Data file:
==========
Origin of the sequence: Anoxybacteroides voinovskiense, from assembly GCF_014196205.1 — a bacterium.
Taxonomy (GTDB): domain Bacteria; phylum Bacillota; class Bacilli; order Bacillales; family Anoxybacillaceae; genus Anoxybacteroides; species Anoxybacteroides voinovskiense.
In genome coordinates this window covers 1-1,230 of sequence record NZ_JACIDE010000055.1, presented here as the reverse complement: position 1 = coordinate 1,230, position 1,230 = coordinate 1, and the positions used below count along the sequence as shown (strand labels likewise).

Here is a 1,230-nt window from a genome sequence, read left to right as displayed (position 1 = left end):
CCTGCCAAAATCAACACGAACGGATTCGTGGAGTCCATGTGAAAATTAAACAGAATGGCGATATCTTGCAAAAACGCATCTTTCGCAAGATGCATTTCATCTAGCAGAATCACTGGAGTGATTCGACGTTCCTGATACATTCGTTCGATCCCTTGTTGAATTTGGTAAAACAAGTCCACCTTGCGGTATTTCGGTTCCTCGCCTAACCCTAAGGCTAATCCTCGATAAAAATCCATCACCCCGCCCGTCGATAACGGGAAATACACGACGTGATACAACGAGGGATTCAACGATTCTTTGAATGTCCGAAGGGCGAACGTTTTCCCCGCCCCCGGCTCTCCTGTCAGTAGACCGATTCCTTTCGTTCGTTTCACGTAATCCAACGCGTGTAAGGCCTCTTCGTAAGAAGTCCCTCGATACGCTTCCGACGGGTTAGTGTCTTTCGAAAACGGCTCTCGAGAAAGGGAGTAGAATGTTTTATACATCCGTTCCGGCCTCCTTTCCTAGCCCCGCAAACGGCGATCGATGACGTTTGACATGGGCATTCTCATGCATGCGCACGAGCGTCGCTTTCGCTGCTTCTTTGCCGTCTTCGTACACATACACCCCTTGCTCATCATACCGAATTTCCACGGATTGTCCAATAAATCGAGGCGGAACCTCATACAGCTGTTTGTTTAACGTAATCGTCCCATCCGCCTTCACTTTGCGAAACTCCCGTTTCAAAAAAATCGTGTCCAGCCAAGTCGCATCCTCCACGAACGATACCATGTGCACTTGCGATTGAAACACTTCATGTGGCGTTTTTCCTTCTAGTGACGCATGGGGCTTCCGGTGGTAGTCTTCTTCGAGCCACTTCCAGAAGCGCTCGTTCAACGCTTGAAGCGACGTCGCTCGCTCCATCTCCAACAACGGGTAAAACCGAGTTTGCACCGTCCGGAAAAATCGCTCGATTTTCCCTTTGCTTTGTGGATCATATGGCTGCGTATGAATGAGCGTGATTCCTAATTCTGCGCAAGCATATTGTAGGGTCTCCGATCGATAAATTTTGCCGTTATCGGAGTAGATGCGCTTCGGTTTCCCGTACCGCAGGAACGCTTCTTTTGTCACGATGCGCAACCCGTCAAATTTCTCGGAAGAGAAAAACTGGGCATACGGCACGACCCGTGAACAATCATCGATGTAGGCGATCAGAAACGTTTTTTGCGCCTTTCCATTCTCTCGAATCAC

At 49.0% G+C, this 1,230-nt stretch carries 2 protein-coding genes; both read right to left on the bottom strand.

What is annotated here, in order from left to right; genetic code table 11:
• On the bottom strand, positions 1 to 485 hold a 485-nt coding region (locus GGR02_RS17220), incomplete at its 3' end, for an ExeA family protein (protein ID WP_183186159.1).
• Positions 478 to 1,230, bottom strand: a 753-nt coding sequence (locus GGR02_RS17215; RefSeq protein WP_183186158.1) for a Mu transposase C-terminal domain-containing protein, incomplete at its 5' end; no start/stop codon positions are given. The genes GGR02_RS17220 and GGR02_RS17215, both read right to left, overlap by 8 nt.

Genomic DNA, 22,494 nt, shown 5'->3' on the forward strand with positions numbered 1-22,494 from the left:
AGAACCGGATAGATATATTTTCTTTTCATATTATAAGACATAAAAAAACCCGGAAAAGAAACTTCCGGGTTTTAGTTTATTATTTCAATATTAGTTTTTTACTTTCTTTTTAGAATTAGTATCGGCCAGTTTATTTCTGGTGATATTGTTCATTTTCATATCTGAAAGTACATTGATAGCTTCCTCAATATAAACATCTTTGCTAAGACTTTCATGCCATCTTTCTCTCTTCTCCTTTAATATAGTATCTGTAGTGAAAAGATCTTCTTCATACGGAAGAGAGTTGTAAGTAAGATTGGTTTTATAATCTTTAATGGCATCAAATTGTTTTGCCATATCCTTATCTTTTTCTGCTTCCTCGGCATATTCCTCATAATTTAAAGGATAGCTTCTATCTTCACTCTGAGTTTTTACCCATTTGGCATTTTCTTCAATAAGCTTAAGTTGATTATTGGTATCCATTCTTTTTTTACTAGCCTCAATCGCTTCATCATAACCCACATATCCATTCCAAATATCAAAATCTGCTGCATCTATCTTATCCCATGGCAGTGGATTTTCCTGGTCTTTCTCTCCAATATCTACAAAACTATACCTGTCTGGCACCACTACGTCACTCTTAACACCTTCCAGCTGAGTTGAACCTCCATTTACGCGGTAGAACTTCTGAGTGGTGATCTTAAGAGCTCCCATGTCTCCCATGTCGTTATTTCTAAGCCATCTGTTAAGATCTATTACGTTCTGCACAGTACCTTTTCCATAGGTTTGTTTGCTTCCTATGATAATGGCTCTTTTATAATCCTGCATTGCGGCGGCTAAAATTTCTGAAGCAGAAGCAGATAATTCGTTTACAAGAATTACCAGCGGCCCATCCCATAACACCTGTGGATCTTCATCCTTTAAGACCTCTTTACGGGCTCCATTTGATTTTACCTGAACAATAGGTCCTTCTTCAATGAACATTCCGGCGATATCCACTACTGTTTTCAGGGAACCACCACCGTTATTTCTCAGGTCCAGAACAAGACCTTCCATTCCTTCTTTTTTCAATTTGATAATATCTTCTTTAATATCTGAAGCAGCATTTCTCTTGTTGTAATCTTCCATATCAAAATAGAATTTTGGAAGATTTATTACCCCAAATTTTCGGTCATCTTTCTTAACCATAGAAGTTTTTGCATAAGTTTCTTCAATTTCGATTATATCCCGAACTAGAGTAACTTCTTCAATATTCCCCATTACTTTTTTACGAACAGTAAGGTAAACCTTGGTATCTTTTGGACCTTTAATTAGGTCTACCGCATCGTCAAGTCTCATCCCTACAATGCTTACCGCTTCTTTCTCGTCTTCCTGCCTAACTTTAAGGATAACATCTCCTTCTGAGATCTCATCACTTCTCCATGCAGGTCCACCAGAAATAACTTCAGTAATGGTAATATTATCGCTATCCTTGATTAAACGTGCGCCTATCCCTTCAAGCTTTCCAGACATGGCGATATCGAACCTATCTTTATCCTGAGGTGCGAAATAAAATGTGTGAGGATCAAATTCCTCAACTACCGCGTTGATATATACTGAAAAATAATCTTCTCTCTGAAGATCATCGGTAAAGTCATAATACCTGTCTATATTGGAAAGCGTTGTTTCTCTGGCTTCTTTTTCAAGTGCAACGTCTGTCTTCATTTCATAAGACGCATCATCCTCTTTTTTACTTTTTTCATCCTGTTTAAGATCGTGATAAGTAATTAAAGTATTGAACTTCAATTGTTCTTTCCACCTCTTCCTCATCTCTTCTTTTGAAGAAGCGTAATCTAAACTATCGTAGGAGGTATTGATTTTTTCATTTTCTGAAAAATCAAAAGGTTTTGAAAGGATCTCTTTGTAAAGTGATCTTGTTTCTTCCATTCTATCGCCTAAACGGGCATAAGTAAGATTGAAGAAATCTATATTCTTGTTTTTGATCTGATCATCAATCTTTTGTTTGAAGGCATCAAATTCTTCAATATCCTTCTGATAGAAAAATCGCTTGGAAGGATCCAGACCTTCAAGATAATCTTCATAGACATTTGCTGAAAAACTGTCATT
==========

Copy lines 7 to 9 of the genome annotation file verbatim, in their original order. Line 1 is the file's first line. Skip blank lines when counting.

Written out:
What is annotated here, in order from left to right; genetic code table 11:
• On the bottom strand, positions 1 to 485 hold a 485-nt coding region (locus GGR02_RS17220), incomplete at its 3' end, for an ExeA family protein (protein ID WP_183186159.1).
• Positions 478 to 1,230, bottom strand: a 753-nt coding sequence (locus GGR02_RS17215; RefSeq protein WP_183186158.1) for a Mu transposase C-terminal domain-containing protein, incomplete at its 5' end; no start/stop codon positions are given. The genes GGR02_RS17220 and GGR02_RS17215, both read right to left, overlap by 8 nt.